Healthcare organizations are doing more than ever to protect their data from cyber-attacks, according to the 2017 HIMSS Cybersecurity Survey released this past summer.
But nearly 30% of HIMSS survey respondents still do not dedicate a specific portion of their budget to cybersecurity, and the healthcare sector’s cybersecurity performance lagged behind many other industries in the 2017 U.S. State and Federal Government Cybersecurity Report – 13th out of 18 industries studied.
HIMSS – the Healthcare Information and Management Systems Society – is a non-profit organization with more than 68,000 members, focused on the use of information technology in healthcare. Its organizational goals include furthering the cause of digital technology to help medical professionals improve outcomes and cost-effectiveness.
HIMSS helps organizations and health IT professionals keep pace with rapidly changing security needs, especially when it comes to patient data and interactivity among medical devices that are woven into the Internet of Things (IOT). The annual Cybersecurity Survey is a way for HIMSS to gauge progress and provide context when it comes to efforts to defend against the ever-present threat of internet-based attacks on the healthcare industry.
What the HIMSS Survey Showed
The 2017 HIMSS cybersecurity survey gathered responses from 126 information technology leaders in the healthcare field. Key findings included:
- 60% of respondents said their organization employs a senior cybersecurity professional, such as a Chief Information Security Officer.
- Organizations with a senior cybersecurity official on board are more likely to adopt the most recent cybersecurity framework recommended by the National Institute of Standards and Technology.
- 75% of respondents said their organizations have incorporated an insider-threat-management program.
- 85% of respondents said their organizations conduct a risk assessment at least once per year.
- 75% of respondents conduct penetration testing on a regular basis.
In addition, the survey revealed that the three most-pressing cybersecurity concerns are:
- The security of connected medical devices
- Patient safety
- Malware attacks from external sources
The report also found that information security professionals with acute care providers have more-specific cybersecurity concerns than those at non-acute care providers. The primary concern for acute care providers, according to the HIMSS report, is a potential vulnerability caused by inconsistent third-party security policies and practices.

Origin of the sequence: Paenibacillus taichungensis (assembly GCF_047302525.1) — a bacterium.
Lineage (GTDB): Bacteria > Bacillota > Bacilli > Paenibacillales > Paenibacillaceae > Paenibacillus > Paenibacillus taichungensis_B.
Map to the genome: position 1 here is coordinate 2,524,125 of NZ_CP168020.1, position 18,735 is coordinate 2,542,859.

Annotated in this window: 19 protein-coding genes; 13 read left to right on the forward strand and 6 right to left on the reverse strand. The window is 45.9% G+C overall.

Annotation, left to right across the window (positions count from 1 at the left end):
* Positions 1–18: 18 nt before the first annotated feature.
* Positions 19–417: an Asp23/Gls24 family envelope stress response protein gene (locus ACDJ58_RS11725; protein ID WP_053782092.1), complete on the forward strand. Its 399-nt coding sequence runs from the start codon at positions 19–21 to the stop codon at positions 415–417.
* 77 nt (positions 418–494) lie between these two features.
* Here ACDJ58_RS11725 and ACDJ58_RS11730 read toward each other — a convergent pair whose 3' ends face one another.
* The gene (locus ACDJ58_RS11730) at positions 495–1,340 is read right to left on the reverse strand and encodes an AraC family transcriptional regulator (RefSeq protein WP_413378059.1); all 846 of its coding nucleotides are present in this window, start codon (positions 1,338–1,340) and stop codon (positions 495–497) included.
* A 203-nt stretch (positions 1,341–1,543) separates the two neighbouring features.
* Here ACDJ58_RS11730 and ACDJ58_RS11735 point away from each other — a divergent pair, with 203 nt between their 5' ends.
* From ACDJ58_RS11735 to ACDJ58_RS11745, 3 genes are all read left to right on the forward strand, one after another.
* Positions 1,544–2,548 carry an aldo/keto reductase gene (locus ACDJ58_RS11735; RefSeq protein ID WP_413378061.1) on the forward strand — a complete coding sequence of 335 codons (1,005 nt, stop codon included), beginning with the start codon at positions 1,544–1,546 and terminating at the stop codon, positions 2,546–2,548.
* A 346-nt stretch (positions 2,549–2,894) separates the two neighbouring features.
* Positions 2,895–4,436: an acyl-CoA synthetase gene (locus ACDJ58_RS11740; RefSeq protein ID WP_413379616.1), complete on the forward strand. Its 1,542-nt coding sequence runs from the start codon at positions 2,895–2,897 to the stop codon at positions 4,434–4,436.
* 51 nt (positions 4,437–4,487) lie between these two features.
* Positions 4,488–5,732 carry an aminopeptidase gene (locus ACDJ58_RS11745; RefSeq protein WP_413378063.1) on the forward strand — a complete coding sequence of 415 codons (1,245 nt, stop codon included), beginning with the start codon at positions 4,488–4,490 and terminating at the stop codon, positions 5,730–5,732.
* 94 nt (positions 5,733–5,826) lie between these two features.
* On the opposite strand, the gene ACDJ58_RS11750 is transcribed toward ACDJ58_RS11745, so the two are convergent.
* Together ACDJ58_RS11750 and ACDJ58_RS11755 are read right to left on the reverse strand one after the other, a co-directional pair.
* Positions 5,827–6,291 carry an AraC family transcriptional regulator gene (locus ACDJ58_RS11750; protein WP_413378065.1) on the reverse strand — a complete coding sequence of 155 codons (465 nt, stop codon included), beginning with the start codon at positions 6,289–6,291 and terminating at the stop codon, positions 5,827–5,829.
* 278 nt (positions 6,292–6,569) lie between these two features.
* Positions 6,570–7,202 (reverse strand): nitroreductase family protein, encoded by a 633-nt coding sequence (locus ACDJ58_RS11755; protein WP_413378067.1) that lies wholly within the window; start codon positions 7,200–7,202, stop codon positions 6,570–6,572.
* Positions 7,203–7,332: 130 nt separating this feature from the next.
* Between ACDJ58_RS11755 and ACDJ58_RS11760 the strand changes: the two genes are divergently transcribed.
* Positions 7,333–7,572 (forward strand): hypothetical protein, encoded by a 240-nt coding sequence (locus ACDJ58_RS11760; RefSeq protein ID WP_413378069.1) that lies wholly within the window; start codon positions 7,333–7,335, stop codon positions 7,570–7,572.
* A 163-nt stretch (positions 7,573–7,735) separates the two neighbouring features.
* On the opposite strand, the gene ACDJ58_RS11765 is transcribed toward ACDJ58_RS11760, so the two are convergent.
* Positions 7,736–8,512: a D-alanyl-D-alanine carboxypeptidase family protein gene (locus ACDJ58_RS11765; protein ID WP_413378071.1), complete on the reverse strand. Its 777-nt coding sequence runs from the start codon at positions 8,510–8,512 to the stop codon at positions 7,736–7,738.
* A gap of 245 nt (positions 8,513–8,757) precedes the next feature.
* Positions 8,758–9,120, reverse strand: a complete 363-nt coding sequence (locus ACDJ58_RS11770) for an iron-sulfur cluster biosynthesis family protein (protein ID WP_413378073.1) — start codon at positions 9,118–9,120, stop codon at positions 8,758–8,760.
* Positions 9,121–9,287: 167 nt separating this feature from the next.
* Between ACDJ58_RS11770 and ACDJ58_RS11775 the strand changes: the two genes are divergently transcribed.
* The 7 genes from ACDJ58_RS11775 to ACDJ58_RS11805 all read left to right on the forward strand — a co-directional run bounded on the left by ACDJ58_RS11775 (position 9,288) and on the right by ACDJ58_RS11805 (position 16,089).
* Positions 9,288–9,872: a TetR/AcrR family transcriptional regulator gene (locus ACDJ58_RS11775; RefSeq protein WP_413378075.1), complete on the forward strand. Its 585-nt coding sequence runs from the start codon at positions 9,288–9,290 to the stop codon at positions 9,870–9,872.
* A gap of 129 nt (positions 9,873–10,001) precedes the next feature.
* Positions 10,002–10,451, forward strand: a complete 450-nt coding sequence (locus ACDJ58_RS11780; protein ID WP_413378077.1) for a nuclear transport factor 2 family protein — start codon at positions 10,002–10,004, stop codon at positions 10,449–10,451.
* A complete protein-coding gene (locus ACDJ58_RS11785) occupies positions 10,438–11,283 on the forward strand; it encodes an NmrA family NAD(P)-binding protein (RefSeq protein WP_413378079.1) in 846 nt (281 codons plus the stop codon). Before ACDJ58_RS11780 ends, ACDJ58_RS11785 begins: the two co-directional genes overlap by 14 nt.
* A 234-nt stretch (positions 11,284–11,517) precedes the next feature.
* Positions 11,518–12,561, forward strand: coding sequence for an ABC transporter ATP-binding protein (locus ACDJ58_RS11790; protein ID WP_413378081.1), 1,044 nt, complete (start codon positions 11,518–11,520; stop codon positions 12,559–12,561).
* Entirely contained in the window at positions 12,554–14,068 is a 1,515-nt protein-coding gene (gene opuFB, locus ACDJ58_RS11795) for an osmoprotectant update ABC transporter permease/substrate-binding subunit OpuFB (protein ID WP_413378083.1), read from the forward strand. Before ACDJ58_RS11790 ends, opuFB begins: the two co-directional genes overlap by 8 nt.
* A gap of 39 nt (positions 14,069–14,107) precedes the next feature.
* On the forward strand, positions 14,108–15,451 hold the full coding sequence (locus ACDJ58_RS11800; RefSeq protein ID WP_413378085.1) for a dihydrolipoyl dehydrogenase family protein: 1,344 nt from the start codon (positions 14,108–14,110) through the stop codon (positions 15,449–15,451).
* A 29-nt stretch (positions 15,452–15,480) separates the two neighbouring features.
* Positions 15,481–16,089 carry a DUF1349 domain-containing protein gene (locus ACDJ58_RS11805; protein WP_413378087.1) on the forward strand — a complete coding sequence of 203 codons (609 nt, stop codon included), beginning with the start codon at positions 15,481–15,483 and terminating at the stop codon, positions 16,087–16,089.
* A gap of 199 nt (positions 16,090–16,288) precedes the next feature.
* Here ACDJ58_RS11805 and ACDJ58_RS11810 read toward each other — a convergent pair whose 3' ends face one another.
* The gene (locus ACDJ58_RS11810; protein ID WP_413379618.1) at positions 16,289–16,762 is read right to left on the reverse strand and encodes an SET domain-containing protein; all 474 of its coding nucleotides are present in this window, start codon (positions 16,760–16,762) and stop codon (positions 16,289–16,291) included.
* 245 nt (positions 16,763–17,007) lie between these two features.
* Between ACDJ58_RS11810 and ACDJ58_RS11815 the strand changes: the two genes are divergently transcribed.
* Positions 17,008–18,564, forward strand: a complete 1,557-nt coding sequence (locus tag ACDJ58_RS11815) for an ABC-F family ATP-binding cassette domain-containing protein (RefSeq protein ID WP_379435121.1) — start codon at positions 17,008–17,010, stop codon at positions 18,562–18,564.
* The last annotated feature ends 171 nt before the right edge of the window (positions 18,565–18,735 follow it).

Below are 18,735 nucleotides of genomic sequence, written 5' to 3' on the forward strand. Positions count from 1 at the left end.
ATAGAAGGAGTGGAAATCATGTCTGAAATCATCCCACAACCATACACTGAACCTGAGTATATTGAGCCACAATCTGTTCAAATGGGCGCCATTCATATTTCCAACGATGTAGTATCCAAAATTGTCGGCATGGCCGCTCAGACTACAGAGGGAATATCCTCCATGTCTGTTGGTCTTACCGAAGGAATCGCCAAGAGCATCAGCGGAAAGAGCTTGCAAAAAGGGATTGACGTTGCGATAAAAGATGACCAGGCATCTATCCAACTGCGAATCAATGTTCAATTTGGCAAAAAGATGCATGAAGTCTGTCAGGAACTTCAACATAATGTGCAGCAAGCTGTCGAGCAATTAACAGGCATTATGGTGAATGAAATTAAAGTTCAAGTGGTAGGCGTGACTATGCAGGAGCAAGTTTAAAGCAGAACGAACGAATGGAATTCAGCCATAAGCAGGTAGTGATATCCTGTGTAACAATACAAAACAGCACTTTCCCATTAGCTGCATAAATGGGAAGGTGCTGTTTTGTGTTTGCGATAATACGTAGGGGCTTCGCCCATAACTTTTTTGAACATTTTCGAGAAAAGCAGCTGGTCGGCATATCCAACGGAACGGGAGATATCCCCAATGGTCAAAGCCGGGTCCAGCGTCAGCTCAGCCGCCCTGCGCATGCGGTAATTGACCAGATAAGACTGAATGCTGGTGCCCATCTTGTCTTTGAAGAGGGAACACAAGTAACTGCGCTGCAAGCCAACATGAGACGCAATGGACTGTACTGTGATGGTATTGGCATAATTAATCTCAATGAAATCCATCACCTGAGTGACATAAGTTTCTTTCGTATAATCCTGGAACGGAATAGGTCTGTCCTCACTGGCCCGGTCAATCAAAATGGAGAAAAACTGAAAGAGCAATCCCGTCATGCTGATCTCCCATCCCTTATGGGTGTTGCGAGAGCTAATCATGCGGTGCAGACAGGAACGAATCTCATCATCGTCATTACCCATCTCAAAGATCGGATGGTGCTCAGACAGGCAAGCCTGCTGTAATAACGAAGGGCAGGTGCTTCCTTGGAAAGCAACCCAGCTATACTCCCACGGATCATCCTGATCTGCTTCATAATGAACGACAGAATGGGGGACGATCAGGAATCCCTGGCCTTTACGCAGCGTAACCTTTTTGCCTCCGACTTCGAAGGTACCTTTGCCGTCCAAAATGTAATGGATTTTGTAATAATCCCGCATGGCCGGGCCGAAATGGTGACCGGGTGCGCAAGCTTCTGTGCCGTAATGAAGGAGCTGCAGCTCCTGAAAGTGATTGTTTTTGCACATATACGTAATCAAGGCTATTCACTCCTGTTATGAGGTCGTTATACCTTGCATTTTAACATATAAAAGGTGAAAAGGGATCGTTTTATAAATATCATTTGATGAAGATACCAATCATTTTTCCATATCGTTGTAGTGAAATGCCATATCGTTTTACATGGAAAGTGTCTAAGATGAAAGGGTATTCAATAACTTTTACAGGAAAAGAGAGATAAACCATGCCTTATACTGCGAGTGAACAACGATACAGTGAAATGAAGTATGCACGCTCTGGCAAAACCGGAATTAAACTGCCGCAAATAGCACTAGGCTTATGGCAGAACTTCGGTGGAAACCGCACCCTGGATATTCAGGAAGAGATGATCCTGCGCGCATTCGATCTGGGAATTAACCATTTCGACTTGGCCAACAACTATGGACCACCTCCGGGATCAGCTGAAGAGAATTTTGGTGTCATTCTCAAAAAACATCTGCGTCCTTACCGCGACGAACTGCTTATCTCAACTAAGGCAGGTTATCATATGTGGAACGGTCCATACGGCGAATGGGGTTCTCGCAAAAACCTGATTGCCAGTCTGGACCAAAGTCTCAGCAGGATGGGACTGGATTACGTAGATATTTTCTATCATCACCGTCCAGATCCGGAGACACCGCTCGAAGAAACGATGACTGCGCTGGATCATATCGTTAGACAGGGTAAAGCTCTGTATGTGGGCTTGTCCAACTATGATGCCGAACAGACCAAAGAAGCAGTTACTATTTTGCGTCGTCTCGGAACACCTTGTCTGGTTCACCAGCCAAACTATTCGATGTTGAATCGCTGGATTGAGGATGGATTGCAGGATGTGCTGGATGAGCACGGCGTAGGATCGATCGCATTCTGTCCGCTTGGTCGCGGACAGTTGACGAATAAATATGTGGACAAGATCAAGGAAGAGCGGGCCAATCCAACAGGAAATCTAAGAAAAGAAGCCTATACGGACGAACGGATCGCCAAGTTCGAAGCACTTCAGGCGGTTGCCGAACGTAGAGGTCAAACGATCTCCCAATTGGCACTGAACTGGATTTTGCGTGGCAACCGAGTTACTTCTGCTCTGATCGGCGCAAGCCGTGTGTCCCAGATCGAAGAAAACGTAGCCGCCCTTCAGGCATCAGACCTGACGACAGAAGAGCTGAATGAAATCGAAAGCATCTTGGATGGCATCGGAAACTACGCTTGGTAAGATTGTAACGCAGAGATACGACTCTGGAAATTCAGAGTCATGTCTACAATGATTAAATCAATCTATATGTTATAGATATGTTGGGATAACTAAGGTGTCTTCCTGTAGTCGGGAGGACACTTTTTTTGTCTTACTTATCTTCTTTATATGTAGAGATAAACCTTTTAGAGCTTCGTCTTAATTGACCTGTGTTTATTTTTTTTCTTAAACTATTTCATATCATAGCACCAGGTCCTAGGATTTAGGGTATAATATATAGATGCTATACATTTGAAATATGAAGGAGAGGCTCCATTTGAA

Assessing Cybersecurity Threats
While the HIMSS Cybersecurity report is an important source of information for health-related cybersecurity professionals, its results should be considered alongside those of the concurrent government cybersecurity report. The HIMSS report is focused primarily on how healthcare organizations are responding to threats, while the government report is concerned with a broader scope across several industries and state and federal agencies.
The government report uses data gleaned from web applications, network security, leaked credentials, hacker chatter, social engineering, exposed administrative portals, domain name system health, pathing frequency and cadence, endpoint security and malware presence.
Interestingly, the government report found that the food and entertainment industries were the best and second-best-performing industries in cybersecurity. Education was last out of the 18 industries in the report.
Where the healthcare sector performed the most poorly were in endpoint security (16th out of 18) and social engineering (also 16th out of 18).
When it comes to “hacker chatter,” there is good news and bad news for healthcare. The only industry that was graded with better performance in detecting threatening chatter was the pharmaceutical field. While it’s good news that the chatter was detected, it’s also an indication that there is far more information to detect – leading to the logical conclusion that healthcare is a hugely tempting target for hackers.
The HIMSS report concludes that the strengthening of cybersecurity in the healthcare industry has been driven over the past few years by heightened awareness of cyber threats, increased knowledge across the industry about how to combat cyberattacks and a focus on best practices industry-wide.